Michael Crichton’s book, Micro, easily changes your perspective on the world of plants and insects. Sadly, Crichton died in 2008 before Mirco was finished. Author Richard Preston was asked to pick up where Crichton left off and complete the story. Mirco was finally completed and published in 2011.
Micro begins with a corporate espionage break-in of the company Nanigen. Nanigen’s headquarters is located on the island of Oahu in Hawaii. The company itself specializes in some incredibly advanced technology.
Mario Rodriguez, the person breaking into Nanigen, is somewhat puzzled as it’s really easy to break into Nanigen. There doesn’t appear to be any type of a security system. He walks around some of the laboratories before noticing that he’s bleeding. The cuts just mysteriously appeared on his body. Frightened, Rodriguez flees from Nanigen and returns to the person who hired him, a man named Willy Fong. Fong is being visited by an unknown Asian man when Rodriguez arrives. Rodriguez tries to tell Fong what happened at Nanigen, but all three men are cut by the mysterious forces and they all die within a matter of minutes.
The police arrive at Willy Fong’s office a few days later and discover the three dead men. The cuts on their bodies were made with surgical precision. However, there’s no murder weapon found anywhere inside or outside of Fong’s office. And to make the mystery even more puzzling, the doors and windows are all locked from the inside. There’s no sign of a forced entry or a fourth person at the scene of the crime. It’s as if the three men were sliced open by a ghost.
Mirco then jumps halfway around the world to the land of academia at Cambridge, Massachusetts. Seven graduate students, Rick Hutter, Karen King, Peter Jansen, Erika Moll, Amar Singh, Jenny Linn and Danny Minot, at an unspecified college are leading experts in botany, insects and venoms. One day the students are visited by Nanigen’s president Vin Drake, the CFO Alyson Bender, and another Nanigen executive, Eric Jansen. Eric just happens to be Peter Jansen’s older brother. Read more…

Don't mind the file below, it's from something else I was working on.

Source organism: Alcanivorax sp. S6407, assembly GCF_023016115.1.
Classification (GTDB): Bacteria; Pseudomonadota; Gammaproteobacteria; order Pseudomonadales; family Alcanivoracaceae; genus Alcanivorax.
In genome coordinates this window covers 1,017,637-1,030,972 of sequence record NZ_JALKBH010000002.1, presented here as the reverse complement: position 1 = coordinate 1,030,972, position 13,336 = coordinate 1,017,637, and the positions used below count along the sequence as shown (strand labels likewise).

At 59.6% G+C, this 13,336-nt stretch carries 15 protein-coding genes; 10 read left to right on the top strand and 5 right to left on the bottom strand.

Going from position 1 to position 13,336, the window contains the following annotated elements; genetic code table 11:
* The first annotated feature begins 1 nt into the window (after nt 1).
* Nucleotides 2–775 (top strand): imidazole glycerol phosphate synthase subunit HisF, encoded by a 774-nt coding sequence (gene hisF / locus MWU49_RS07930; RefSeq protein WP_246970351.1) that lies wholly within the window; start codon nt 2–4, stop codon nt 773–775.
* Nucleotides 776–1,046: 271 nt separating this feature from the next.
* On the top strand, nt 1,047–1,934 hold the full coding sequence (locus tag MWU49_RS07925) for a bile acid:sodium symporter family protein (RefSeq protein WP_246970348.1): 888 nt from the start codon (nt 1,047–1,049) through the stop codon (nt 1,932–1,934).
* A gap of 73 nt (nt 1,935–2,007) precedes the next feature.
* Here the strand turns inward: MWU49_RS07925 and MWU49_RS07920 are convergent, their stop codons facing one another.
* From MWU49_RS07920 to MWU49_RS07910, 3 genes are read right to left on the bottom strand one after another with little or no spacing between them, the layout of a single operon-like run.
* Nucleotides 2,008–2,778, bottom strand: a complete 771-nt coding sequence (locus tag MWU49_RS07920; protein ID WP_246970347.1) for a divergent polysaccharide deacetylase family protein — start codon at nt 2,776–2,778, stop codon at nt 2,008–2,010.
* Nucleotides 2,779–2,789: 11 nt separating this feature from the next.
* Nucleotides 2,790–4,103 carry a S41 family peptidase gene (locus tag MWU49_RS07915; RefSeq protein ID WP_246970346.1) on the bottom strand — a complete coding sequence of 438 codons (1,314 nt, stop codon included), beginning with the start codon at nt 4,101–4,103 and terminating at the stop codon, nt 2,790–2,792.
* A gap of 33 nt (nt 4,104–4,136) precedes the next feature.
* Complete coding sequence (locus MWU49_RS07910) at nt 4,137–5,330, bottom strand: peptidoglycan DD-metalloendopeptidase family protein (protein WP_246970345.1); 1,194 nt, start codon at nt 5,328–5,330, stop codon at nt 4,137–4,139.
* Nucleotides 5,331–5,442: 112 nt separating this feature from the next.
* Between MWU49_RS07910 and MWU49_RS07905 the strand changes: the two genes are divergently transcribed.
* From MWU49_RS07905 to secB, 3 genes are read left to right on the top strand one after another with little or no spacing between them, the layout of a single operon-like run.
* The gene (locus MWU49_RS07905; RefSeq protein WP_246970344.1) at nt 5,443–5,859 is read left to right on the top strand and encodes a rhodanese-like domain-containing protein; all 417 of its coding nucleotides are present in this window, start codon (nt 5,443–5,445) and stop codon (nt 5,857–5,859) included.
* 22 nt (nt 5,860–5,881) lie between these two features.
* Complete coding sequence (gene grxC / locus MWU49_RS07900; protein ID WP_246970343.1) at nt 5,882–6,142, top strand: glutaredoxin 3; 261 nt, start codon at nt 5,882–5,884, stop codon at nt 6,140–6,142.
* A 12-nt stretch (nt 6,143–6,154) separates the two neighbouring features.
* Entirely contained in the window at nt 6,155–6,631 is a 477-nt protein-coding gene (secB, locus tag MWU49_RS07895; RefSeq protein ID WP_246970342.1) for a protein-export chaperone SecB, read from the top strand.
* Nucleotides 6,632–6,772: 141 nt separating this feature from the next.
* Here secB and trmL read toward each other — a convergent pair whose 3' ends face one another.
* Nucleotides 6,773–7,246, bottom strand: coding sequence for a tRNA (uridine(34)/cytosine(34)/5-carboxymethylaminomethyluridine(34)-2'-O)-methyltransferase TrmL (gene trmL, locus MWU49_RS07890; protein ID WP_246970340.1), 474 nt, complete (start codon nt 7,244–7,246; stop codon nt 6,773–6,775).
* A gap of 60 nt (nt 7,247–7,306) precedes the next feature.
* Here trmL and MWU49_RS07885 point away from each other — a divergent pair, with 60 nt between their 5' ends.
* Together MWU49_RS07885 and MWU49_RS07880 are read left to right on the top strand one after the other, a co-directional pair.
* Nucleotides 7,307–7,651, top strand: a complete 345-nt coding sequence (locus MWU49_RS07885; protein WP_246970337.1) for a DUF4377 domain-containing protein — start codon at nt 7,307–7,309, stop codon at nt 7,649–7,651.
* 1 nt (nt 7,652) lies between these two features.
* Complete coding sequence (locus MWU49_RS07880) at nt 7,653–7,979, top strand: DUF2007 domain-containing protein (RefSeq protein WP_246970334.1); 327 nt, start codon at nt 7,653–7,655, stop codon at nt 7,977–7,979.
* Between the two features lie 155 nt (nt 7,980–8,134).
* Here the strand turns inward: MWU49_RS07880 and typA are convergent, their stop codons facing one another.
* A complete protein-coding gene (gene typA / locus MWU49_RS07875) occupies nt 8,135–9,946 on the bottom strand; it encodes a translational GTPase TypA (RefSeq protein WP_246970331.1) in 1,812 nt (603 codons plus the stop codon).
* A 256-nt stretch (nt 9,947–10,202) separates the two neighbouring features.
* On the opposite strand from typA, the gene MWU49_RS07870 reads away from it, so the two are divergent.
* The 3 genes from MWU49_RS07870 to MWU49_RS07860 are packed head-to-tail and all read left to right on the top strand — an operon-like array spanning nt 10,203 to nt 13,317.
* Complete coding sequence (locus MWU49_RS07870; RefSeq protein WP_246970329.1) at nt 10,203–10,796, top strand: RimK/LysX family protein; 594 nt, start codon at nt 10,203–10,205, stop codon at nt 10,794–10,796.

Today I finished reading one of Michael Crichton‘s earlier works, The Great Train Robbery.
The Great Train Robbery takes readers back to the 1855 during the Victoria-era in London, England. As you’ll experience in the novel, from child labor to the treatment of women, times were quite a bit different during that age of steam power and the Second Industrial Revolution.
The Great Train Robbery revolves around a simple concept: a professional burglar wants to pull off a big heist (known as a “pull”).
The motive: Greed.
The target: A shipment of gold being transported on the South Eastern Railway.
Set in 1855, The Great Train Robbery is a fictionalized though mostly true telling of the infamous Great Gold Robbery of 1855. The novel takes place in London, and the majority of the story deals with the planning of the heist, specifically, gaining copies of keys for the safes’ locks. Key characters have to be recruited, though at least one of them ultimately finds himself as being expendable and disposed of in a brutal method. Read more…
Avast, ye landlubbers!
If any of ye be seeking adventure, treachery, damsels in distress, treasure, and bloody vengeance, then Michael Crichton‘s Pirate Latitudes may be just for you.
This short but highly entertaining story has just what you would expect for today’s view of Caribbean pirates from the 1660’s. It features a cunning pirate hero, a treasure ship packed with riches, the tropical setting of Caribbean islands, ship-to-ship combat, a hurricane, and even a sea monster. Name your favorite piece of pirate folklore and you’ll probably find it in this novel. Read more…
Today I finished reading Michael Crichton‘s novel, Airframe.
Overall, it was pretty good like most of Crichton’s other stories, but as an FAA licensed private pilot and general aviation enthusiast, I felt like the story was lacking better substance and a more evil plot.